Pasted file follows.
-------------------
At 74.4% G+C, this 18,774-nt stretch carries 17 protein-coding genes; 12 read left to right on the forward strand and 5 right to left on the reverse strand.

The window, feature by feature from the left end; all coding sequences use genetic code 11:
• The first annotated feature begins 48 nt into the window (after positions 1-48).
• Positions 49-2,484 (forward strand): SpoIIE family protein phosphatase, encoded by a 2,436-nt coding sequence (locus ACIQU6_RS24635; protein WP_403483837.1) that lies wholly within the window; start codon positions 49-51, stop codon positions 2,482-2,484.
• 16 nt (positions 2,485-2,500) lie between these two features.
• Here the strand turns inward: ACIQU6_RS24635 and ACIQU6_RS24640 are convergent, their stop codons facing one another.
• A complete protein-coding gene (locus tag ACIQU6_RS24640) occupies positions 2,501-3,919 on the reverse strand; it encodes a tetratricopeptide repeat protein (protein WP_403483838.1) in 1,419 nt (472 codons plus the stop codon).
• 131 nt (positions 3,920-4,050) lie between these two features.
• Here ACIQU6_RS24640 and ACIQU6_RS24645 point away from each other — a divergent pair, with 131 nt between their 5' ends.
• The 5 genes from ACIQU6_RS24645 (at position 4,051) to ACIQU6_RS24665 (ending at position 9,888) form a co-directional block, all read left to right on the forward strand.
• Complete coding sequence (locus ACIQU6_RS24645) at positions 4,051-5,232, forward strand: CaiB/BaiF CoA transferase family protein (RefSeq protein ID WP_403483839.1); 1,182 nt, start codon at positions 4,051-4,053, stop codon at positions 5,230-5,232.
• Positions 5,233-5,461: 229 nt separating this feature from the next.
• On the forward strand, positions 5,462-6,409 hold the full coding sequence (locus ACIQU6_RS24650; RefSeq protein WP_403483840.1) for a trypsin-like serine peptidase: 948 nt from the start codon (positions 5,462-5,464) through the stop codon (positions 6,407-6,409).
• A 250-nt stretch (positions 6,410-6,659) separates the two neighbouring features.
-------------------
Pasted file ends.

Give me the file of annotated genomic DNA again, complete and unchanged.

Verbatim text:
At 74.4% G+C, this 18,774-nt stretch carries 17 protein-coding genes; 12 read left to right on the forward strand and 5 right to left on the reverse strand.

The window, feature by feature from the left end; all coding sequences use genetic code 11:
• The first annotated feature begins 48 nt into the window (after positions 1-48).
• Positions 49-2,484 (forward strand): SpoIIE family protein phosphatase, encoded by a 2,436-nt coding sequence (locus ACIQU6_RS24635; protein WP_403483837.1) that lies wholly within the window; start codon positions 49-51, stop codon positions 2,482-2,484.
• 16 nt (positions 2,485-2,500) lie between these two features.
• Here the strand turns inward: ACIQU6_RS24635 and ACIQU6_RS24640 are convergent, their stop codons facing one another.
• A complete protein-coding gene (locus tag ACIQU6_RS24640) occupies positions 2,501-3,919 on the reverse strand; it encodes a tetratricopeptide repeat protein (protein WP_403483838.1) in 1,419 nt (472 codons plus the stop codon).
• 131 nt (positions 3,920-4,050) lie between these two features.
• Here ACIQU6_RS24640 and ACIQU6_RS24645 point away from each other — a divergent pair, with 131 nt between their 5' ends.
• The 5 genes from ACIQU6_RS24645 (at position 4,051) to ACIQU6_RS24665 (ending at position 9,888) form a co-directional block, all read left to right on the forward strand.
• Complete coding sequence (locus ACIQU6_RS24645) at positions 4,051-5,232, forward strand: CaiB/BaiF CoA transferase family protein (RefSeq protein ID WP_403483839.1); 1,182 nt, start codon at positions 4,051-4,053, stop codon at positions 5,230-5,232.
• Positions 5,233-5,461: 229 nt separating this feature from the next.
• On the forward strand, positions 5,462-6,409 hold the full coding sequence (locus ACIQU6_RS24650; RefSeq protein WP_403483840.1) for a trypsin-like serine peptidase: 948 nt from the start codon (positions 5,462-5,464) through the stop codon (positions 6,407-6,409).
• A 250-nt stretch (positions 6,410-6,659) separates the two neighbouring features.